Many adults with an autism spectrum disorder express the view that children should be given some information before they hear it from someone else and/or overhear or see information that they sense is about them. A child may have the view that people do not like them and/or that they are always in trouble, but do not know why. If given a choice, waiting until a negative experience occurs to share the information is probably not the best option.
What/How to Tell?
Autism spectrum disorders are complex. Everyone with a diagnosis is unique. It is important that the process of explaining an autism spectrum diagnosis to a child is individualized and meaningful to them. A child should not be given too much information. It can be hard to decide what and how much information to begin with. If the child has asked questions, it will give you a place to start. Make sure that you understand what they are asking. Recall that it is easy to misinterpret the meaning of their words.
Remember your child’s ability to process information and try to decide on what and how to tell. For those children who have a keen interest in their diagnosis and those whose reading ability is good, there are currently a few books written by children with an autism spectrum diagnosis that may be of interest to them (Hall, 2001; Jackson, 2003).
There are also many more books being written by adults with an autism spectrum diagnosis. Some of these books are meant to be read by any interested persons, but a few are meant to be read by others with a diagnosis of an autism spectrum disorder. The author with an autism spectrum diagnosis is reaching out to others with a diagnosis by sharing experiences, sharing tips on life’s lessons, and helping the reader feel that they are not alone in the journey of life (Gerland, 2000; Newport, 2001; Willey,1999; Lawson, 2003).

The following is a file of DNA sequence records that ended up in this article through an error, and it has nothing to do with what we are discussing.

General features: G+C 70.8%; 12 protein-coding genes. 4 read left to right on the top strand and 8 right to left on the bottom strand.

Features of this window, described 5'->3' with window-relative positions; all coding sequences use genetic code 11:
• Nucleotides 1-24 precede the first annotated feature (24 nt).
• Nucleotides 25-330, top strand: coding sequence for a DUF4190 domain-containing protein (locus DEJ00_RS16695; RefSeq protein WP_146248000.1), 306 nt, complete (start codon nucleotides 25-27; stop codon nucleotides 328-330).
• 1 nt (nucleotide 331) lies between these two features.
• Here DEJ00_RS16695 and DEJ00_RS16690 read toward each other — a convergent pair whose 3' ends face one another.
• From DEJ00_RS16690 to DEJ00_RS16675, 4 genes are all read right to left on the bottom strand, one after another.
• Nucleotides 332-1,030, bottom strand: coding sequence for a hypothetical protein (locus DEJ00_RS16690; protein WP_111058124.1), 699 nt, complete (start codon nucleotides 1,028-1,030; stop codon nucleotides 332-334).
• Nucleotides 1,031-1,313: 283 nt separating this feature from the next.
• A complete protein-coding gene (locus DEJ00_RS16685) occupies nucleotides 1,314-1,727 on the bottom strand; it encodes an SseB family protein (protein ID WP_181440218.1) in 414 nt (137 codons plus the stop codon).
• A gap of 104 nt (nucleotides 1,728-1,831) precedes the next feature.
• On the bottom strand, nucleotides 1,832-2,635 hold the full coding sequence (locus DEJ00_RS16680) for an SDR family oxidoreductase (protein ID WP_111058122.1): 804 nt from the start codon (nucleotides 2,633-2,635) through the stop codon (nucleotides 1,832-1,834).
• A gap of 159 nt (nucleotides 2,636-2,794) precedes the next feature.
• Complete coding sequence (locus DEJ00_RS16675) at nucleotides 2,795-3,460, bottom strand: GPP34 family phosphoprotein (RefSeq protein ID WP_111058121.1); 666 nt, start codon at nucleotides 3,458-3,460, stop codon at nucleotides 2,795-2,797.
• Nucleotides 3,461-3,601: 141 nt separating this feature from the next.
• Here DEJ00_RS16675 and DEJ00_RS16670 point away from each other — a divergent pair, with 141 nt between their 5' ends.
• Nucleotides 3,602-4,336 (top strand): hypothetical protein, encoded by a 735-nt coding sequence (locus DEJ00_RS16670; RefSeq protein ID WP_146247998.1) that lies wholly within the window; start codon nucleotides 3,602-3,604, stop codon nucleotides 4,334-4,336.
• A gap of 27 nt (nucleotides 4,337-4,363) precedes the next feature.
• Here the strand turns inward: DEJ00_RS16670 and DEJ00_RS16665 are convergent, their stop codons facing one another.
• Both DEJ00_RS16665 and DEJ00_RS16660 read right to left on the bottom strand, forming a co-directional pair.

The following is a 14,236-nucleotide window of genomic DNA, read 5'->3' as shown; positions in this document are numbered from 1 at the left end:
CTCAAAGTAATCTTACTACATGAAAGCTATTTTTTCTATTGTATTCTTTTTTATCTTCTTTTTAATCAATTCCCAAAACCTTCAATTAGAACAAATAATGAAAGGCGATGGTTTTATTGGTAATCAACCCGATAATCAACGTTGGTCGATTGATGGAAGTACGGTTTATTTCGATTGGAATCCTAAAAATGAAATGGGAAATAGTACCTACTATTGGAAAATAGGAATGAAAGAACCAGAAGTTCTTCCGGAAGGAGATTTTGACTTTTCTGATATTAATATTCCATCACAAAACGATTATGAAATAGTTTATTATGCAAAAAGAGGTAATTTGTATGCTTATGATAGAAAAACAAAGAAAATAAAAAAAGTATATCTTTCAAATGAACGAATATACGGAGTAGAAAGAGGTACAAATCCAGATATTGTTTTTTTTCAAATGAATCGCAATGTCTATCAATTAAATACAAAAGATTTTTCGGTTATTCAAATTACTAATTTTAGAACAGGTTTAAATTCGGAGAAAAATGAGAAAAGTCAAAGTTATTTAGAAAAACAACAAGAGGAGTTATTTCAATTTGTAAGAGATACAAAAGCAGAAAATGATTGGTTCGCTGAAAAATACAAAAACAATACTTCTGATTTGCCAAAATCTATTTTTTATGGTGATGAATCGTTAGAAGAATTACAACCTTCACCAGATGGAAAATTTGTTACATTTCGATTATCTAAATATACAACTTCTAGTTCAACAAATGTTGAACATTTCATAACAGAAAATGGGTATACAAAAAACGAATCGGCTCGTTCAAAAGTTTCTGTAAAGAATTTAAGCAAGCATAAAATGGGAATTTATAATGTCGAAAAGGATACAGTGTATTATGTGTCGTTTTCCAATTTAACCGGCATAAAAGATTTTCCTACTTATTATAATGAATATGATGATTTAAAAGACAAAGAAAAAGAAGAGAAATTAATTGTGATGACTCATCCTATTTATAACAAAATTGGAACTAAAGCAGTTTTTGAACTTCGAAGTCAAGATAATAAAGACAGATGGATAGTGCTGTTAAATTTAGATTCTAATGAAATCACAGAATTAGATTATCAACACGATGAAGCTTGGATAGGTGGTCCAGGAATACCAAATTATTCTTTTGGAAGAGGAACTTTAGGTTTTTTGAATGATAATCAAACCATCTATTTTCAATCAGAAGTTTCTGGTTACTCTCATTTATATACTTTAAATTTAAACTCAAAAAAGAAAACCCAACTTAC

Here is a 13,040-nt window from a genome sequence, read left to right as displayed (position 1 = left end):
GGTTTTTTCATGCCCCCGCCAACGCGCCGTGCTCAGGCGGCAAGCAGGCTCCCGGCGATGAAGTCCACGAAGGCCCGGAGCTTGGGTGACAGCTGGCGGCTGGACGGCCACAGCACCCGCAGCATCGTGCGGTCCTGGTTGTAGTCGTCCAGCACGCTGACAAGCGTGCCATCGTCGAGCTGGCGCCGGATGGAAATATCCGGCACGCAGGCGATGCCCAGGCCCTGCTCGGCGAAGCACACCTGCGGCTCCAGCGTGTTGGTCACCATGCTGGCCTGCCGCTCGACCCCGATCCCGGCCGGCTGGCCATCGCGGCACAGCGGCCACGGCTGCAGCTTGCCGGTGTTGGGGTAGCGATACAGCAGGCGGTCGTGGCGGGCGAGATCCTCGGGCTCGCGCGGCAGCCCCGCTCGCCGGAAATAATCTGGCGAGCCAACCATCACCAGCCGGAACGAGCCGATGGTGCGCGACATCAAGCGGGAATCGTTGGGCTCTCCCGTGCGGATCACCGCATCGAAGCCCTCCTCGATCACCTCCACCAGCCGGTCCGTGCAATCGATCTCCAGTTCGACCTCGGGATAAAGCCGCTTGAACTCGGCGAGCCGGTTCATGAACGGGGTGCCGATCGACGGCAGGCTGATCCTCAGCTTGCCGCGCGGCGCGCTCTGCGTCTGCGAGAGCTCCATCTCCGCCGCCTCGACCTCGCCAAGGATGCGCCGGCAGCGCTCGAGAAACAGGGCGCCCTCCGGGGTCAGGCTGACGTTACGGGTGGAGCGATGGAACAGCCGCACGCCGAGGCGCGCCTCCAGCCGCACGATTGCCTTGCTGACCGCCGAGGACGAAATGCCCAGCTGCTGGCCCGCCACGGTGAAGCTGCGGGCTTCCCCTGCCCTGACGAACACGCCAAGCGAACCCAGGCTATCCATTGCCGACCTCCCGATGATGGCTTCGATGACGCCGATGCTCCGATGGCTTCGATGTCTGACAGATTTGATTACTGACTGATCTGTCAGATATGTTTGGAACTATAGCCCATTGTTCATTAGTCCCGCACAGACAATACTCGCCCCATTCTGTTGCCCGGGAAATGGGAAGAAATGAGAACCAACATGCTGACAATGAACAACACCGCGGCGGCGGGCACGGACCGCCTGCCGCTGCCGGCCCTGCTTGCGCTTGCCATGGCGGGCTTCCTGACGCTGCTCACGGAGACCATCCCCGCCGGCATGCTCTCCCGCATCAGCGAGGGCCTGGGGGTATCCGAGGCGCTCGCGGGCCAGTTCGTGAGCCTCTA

Most children may need minimal information to start. More information can be added over time. Be as positive as possible. Your positive attitude and the manner in which you convey the information is important. To make what you discuss with your child meaningful, you can begin by talking about any questions that s/he has asked. You may want to write down key points and tell him or her that others with this diagnosis/disability also have some of the same questions and experiences. Then you could ask if they would like to find more information by reading books, watching videos, and/or by talking with other people. If asking your child if they want information is likely to get a “no” response you may choose to not ask, but tell them that you will be looking for information and would like to share it with them. Let them know they can ask any question they want at any time they want.